Under the Penal Code, 1860 (hereinafter called the PC), there are multiple remedies available for medical malpractice. Sections 304A and 336 of the PC penalise and define negligence. Provisions of the PC that deals with remedies of medical malpractice are Sections 274 (adulteration of drugs)[23], 276 (sale of drug as a different drug or preparation)[24], 284 (negligent conduct with respect to poisonous substance)[25], 304A (causing death by negligence)[26], 312 (causing miscarriage)[27], 323 (punishment for voluntarily causing hurt)[28], 325 (punishment for voluntarily causing grievous hurt)[29], 336 (act endangering life or personal safety to others)[30], 416 (cheating by personation)[31] and 418 (cheating with knowledge that wrongful loss may ensue to person whose interest the offender is bound to protect­)[32].

Another remedy avaiable against medical malpractice is under the Consumer Rights Protection Act, 2009 (hereinafter called the CRP Act)  which safeguards from medical malpractice if we consider the patients as consumers and the healthcare professionals as service providers. According to section 2(22) of the CRP Act, ‘service’ means, inter alia, healthcare services which are made available in exchange of price, altough free service will not fall under this provision.[38] Section 45 of the CRP Act provides punishments for not selling or delivering the promised product or service[39] and section 52 prescribes punishments for endangering life or security of the consumer.[40] The section that can be directly considered as a remedy for medical malpractice is 53 which provides punishments for any service provider causing damage to life, health or money of the consumer by negligence, carelessness or irresponsibility.[41]

          3.1.3. Civil Law


When tried under civil law, the remedy available against medical malpractices is generally monetary compensation, although it may also extend to refusal of permitting the registration of the accused, removal of the name of the accused from the registrar and some other recourses. Such a civil matters can be tried by a civil court as per Section 9 of the Code of Civil Procedure, 1908.[42] According to Section 5(a) of the Code of Medical Ethics, gross negligence of dentists and medical professionals in their duties may be considered as misconduct and it is sufficient enough for removal of his/her name from the registrar.[43]

The Bangladesh Medical and Dental Council Act, 2010 penalises individuals falesly representing themselves to be a medical or dental professional[44], using any such name, description, designation, or symbol which others could reasonably consider to be true[45], prescribing medication which has yet to received government approval[46]. Bangladesh Medical and Dental Council may refuse to permit registration of individual who has been found guilty of misconduct in respect of his profession.[47]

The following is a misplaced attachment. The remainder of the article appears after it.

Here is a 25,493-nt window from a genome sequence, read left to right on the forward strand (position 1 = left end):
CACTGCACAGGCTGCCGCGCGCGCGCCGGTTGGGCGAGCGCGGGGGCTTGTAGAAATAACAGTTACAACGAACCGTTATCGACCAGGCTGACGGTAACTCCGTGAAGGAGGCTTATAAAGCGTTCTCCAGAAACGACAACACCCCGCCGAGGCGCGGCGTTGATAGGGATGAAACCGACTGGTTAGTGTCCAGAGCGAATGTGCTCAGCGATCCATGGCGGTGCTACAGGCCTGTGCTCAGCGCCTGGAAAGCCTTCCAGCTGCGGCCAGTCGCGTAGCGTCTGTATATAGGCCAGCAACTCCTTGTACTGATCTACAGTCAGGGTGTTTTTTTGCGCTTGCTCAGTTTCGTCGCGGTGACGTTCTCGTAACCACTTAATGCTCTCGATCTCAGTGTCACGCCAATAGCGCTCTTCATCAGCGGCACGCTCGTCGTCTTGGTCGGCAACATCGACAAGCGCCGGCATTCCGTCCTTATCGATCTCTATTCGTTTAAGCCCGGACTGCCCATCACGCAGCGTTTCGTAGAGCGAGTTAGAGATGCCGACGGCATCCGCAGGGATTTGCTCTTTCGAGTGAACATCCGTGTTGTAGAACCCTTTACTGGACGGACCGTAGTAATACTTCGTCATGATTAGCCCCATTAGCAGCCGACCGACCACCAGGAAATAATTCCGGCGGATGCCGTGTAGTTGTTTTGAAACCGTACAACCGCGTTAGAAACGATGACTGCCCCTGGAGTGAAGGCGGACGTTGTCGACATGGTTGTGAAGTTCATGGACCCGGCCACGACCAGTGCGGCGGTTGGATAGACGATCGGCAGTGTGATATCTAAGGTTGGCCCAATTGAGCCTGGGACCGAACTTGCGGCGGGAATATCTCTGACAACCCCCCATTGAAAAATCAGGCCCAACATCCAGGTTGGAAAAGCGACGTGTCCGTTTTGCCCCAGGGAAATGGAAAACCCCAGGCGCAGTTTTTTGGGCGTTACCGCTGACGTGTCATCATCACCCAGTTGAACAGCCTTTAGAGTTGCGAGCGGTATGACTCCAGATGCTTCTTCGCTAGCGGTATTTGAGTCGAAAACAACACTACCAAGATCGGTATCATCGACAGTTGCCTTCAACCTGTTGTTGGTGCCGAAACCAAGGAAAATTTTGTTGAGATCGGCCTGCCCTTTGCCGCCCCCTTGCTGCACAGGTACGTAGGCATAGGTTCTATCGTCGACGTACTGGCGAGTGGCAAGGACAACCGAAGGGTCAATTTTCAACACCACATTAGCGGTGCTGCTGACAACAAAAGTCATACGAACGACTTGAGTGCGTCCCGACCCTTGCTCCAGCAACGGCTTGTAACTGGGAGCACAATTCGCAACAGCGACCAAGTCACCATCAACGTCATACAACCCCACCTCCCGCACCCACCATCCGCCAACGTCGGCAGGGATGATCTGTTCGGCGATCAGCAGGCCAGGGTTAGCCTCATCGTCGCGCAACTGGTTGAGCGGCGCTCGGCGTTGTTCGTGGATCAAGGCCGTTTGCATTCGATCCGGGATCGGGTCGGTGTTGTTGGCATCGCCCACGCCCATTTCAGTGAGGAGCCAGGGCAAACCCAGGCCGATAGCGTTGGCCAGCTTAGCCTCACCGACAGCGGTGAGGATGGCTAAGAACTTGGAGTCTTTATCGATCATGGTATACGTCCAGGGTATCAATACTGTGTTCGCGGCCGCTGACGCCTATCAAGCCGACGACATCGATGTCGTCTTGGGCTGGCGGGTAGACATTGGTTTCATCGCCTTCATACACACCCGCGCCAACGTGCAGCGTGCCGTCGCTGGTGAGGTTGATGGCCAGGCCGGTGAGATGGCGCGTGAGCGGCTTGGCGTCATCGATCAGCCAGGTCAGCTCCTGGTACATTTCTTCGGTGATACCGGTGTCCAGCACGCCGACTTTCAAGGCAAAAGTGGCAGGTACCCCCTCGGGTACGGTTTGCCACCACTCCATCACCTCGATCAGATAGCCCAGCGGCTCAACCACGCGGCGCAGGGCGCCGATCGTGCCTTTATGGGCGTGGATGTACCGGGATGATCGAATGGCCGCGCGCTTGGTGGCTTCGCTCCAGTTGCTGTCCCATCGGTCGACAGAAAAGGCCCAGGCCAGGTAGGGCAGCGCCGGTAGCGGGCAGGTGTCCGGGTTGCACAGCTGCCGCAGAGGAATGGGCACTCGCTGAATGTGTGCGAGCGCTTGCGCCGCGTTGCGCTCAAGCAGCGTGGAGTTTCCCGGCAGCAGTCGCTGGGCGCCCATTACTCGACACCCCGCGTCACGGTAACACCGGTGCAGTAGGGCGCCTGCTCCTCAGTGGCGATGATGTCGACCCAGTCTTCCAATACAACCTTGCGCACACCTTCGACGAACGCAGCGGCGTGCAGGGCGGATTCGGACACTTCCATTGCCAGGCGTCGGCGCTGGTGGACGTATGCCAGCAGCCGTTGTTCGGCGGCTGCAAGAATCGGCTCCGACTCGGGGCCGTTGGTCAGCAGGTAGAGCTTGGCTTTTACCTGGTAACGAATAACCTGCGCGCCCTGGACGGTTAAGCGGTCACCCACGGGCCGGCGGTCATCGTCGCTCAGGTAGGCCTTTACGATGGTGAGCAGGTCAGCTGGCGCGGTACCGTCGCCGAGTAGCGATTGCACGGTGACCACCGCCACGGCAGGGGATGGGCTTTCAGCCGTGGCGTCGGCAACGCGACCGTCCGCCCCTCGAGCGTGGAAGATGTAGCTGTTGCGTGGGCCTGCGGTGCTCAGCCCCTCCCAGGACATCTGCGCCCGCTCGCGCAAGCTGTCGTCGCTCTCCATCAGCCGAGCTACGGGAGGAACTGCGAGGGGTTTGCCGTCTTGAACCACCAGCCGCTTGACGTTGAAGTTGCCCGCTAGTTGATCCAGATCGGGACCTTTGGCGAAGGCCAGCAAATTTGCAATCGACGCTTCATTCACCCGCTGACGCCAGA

The Director General of health services has been given supervisory powers by the Medical Practice and Private Clinics and Labs (Regulation) Ordinance, 1982. He or any officer authorised by him has the authority to inspect any private clinic, pathological laboratory, chamber of registered medical practitioner or private hospital to look for any contravention of any provision of this Ordinance.[48] These are the various remedies available for medical malpractice litigations under the domestice legal system of our country.


  • International Regime on Medical Malpractice


Bangladesh is a signatory to many international treaties under which the country has obligations to protect and promote the basic rights of its citizens. .[49] These international instruments provide a guideline to the state parties towards ensuring the rights of the citizens for better medical services and other aspects. The major human rights treaties to which Bangladesh is a signatory are, the Universal Declaration of Human Rights, 1948 (hereinafter called the UDHR), the International Covenant on Economic, Social and Cultural Rights, 1966 (hereinafter called the ICESCR) and the International Covenant on Civil and Political Rights, 1966 (hereinafter called the ICCPR).

Article 3 of the UDHR states that right to life is a human right.[50] Moreover, Article 25(1) the UDHR also enunciates that everyone has the right to a standard of living adequate for the health, which includes medical care[51];

Furthermore, the ICESCR also prioritizes the right to have medical and health care, and directs the states to ensure those rights. Article 12 of The ICESCR states that the state parties to the covenant shall ensure the right to health, which includes reducing infant mortality, ensuring the healthy development of the child and create stipulations to ensure access to health care for all.[53]